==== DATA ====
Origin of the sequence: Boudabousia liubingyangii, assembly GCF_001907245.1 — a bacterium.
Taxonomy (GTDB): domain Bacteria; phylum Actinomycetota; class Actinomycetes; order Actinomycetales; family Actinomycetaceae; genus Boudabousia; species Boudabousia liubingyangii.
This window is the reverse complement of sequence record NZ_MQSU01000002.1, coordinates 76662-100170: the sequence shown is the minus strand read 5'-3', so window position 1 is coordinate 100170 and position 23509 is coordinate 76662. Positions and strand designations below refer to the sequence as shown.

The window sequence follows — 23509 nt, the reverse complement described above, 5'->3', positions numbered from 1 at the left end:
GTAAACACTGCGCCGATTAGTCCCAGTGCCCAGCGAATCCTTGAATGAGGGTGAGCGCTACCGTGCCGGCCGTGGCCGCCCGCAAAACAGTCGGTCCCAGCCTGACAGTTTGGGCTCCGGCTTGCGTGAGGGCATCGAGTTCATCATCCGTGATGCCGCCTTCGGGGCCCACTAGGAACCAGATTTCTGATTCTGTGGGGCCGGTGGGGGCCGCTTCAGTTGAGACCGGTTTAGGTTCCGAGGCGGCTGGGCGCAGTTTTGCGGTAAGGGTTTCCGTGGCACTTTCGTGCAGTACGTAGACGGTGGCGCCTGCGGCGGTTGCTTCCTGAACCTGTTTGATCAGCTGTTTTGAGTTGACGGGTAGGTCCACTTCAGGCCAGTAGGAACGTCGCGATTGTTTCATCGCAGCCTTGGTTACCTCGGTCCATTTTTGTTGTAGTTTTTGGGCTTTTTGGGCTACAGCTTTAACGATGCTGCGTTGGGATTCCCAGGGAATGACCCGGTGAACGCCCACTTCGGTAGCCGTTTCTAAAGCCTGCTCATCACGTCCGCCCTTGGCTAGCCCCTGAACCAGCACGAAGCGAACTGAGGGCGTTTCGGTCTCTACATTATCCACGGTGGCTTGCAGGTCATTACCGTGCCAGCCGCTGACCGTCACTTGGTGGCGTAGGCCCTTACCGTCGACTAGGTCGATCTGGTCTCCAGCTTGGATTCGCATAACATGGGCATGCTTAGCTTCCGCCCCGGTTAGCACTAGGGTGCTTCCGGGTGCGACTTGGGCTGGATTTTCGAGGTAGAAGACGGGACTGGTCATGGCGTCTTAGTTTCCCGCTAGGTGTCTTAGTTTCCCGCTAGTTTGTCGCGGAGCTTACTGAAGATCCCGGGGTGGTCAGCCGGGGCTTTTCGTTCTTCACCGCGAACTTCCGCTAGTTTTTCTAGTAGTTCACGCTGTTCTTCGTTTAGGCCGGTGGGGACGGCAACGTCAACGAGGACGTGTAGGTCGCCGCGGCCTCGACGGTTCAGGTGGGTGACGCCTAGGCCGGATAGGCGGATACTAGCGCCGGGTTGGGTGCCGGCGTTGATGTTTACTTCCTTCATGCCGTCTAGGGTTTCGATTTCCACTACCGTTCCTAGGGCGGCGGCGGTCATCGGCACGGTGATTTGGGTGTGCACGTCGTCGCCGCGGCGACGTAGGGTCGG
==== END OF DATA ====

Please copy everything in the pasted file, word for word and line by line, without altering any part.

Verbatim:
Origin of the sequence: Boudabousia liubingyangii, assembly GCF_001907245.1 — a bacterium.
Taxonomy (GTDB): domain Bacteria; phylum Actinomycetota; class Actinomycetes; order Actinomycetales; family Actinomycetaceae; genus Boudabousia; species Boudabousia liubingyangii.
This window is the reverse complement of sequence record NZ_MQSU01000002.1, coordinates 76662-100170: the sequence shown is the minus strand read 5'-3', so window position 1 is coordinate 100170 and position 23509 is coordinate 76662. Positions and strand designations below refer to the sequence as shown.

The window sequence follows — 23509 nt, the reverse complement described above, 5'->3', positions numbered from 1 at the left end:
GTAAACACTGCGCCGATTAGTCCCAGTGCCCAGCGAATCCTTGAATGAGGGTGAGCGCTACCGTGCCGGCCGTGGCCGCCCGCAAAACAGTCGGTCCCAGCCTGACAGTTTGGGCTCCGGCTTGCGTGAGGGCATCGAGTTCATCATCCGTGATGCCGCCTTCGGGGCCCACTAGGAACCAGATTTCTGATTCTGTGGGGCCGGTGGGGGCCGCTTCAGTTGAGACCGGTTTAGGTTCCGAGGCGGCTGGGCGCAGTTTTGCGGTAAGGGTTTCCGTGGCACTTTCGTGCAGTACGTAGACGGTGGCGCCTGCGGCGGTTGCTTCCTGAACCTGTTTGATCAGCTGTTTTGAGTTGACGGGTAGGTCCACTTCAGGCCAGTAGGAACGTCGCGATTGTTTCATCGCAGCCTTGGTTACCTCGGTCCATTTTTGTTGTAGTTTTTGGGCTTTTTGGGCTACAGCTTTAACGATGCTGCGTTGGGATTCCCAGGGAATGACCCGGTGAACGCCCACTTCGGTAGCCGTTTCTAAAGCCTGCTCATCACGTCCGCCCTTGGCTAGCCCCTGAACCAGCACGAAGCGAACTGAGGGCGTTTCGGTCTCTACATTATCCACGGTGGCTTGCAGGTCATTACCGTGCCAGCCGCTGACCGTCACTTGGTGGCGTAGGCCCTTACCGTCGACTAGGTCGATCTGGTCTCCAGCTTGGATTCGCATAACATGGGCATGCTTAGCTTCCGCCCCGGTTAGCACTAGGGTGCTTCCGGGTGCGACTTGGGCTGGATTTTCGAGGTAGAAGACGGGACTGGTCATGGCGTCTTAGTTTCCCGCTAGGTGTCTTAGTTTCCCGCTAGTTTGTCGCGGAGCTTACTGAAGATCCCGGGGTGGTCAGCCGGGGCTTTTCGTTCTTCACCGCGAACTTCCGCTAGTTTTTCTAGTAGTTCACGCTGTTCTTCGTTTAGGCCGGTGGGGACGGCAACGTCAACGAGGACGTGTAGGTCGCCGCGGCCTCGACGGTTCAGGTGGGTGACGCCTAGGCCGGATAGGCGGATACTAGCGCCGGGTTGGGTGCCGGCGTTGATGTTTACTTCCTTCATGCCGTCTAGGGTTTCGATTTCCACTACCGTTCCTAGGGCGGCGGCGGTCATCGGCACGGTGATTTGGGTGTGCACGTCGTCGCCGCGGCGACGTAGGGTCGG